A unionist politician has said that dissident republican prisoners had been among those participating in sinister paramilitary-themed parades to mark the 1916 Rising.
Adrian Cochrane-Watson pledged to contact the Justice Minister and the Prison Service with a string of questions concerning temporary leave granted to the prisoners, dubbing the episode an “insult to the entire community”.
The UUP Assembly candidate also questioned why dissident republicans – who often claim not to recognise the validity of the prison system – are allowed to “milk” the concessions which it offers, such as applications for home release.
He said that the six prisoners in question – all with dissident-linked convictions, rather than being held on remand – had been released over the Easter period.
He learned this from three prison guards who had visited him last Thursday with their concerns.
They had told him that some of the prisoners were heard “boasting” afterwards of having been at 1916 commemorations.
These included ones at Coalisland, where police are investigating alleged breaches of Parades Commission determinations after men in military fatigues paraded through the town on March 27.
Another location attended was Lurgan, where masked men in camouflage uniforms paraded on March 26. The PSNI has said it is investigating an “un-notified” parade in the town.
Mr Cochrane-Watson (who was MLA for South Antrim before the Assembly dissolved) said that five of the prisoners were from Roe House, and one from Foyle House – both in HMP Maghaberry.
“These guys had come back and were having a great time, and boasting of their antics while on leave,” said Mr Cochrane-Watson.
He said the prison officers understood that their attendance at these events saw the convicts participate, and not just spectate.
The officers had expressed “revulsion” over the affair, which involved “the same convicted terrorists who laughed and joked” after Adrian Ismay – a long-serving prison officer – was murdered in a bomb attack on March 4.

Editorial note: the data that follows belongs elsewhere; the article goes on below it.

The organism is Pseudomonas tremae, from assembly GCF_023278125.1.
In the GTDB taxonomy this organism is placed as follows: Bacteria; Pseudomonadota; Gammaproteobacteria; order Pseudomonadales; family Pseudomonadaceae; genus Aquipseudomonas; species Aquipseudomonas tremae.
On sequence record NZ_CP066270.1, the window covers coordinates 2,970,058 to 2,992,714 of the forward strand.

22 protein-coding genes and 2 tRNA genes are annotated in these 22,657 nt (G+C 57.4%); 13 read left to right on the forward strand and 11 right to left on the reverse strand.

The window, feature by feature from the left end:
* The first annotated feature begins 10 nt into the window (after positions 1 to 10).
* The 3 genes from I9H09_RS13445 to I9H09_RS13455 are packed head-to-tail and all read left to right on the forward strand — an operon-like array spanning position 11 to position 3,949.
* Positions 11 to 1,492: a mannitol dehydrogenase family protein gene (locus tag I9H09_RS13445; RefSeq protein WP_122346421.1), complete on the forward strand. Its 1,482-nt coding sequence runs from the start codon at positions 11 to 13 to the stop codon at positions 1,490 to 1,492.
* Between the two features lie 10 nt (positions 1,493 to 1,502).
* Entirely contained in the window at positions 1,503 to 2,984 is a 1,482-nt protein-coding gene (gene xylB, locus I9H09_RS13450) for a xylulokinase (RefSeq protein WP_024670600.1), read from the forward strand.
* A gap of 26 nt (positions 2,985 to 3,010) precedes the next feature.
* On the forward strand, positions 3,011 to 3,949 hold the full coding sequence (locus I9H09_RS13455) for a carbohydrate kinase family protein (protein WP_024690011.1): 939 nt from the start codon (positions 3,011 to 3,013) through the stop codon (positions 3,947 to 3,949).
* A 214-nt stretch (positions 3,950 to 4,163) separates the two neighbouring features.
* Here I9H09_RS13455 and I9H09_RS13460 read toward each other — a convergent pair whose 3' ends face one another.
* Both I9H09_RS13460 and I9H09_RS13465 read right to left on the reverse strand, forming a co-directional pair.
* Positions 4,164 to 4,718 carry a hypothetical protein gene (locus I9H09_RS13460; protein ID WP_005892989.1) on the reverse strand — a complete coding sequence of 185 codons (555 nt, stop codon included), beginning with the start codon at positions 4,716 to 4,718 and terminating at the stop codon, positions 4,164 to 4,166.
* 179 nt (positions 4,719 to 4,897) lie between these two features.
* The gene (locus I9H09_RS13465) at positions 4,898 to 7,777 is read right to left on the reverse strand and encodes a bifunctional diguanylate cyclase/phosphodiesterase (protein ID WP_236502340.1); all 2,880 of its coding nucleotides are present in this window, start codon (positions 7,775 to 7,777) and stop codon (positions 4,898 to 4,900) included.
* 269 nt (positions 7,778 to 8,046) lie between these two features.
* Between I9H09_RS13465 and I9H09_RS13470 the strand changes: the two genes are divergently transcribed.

Mr Cochrane-Watson believes that the period of leave taken by the prisoners covered Thursday, March 24, to Tuesday, March 29.
He demanded to know who authorised the leave, what restrictions were placed on prisoners, and what sanctions are available to prison authorities for anyone found to have breached them.
“The big thing for them is that they don’t conform,” said Mr Cochrane, referring to the dissidents held in jail – some of whom have engaged in vile so-called “dirty protests” and other acts of disobedience.
“Yet they’re still getting every benefit the system has to offer.”
When Mr Cochrane-Watson’s claims were put to the PSNI, they said that it was a matter for the Department of Justice (DoJ).
The DOJ said: “Prisoners coming to the end of their sentences can apply for periods of pre-release home leave. With the exception of the pre-planned Christmas scheme, these periods of home leave can take place at any time throughout the year.”
Asked whether any of the prisoners had specifically requested leave for the purpose of attending commemorations, or what restrictions were in place for those granted home leave, the DoJ said: “The Prison Service will not be providing information in relation to individual prisoners.”
Finlay Spratt, a long-serving prison officer and chairman of the Prison Officers’ Association in Northern Ireland (representing about 1,350 staff) said he was not aware of the matter specifically, but added: “I wouldn’t be the least bit surprised”.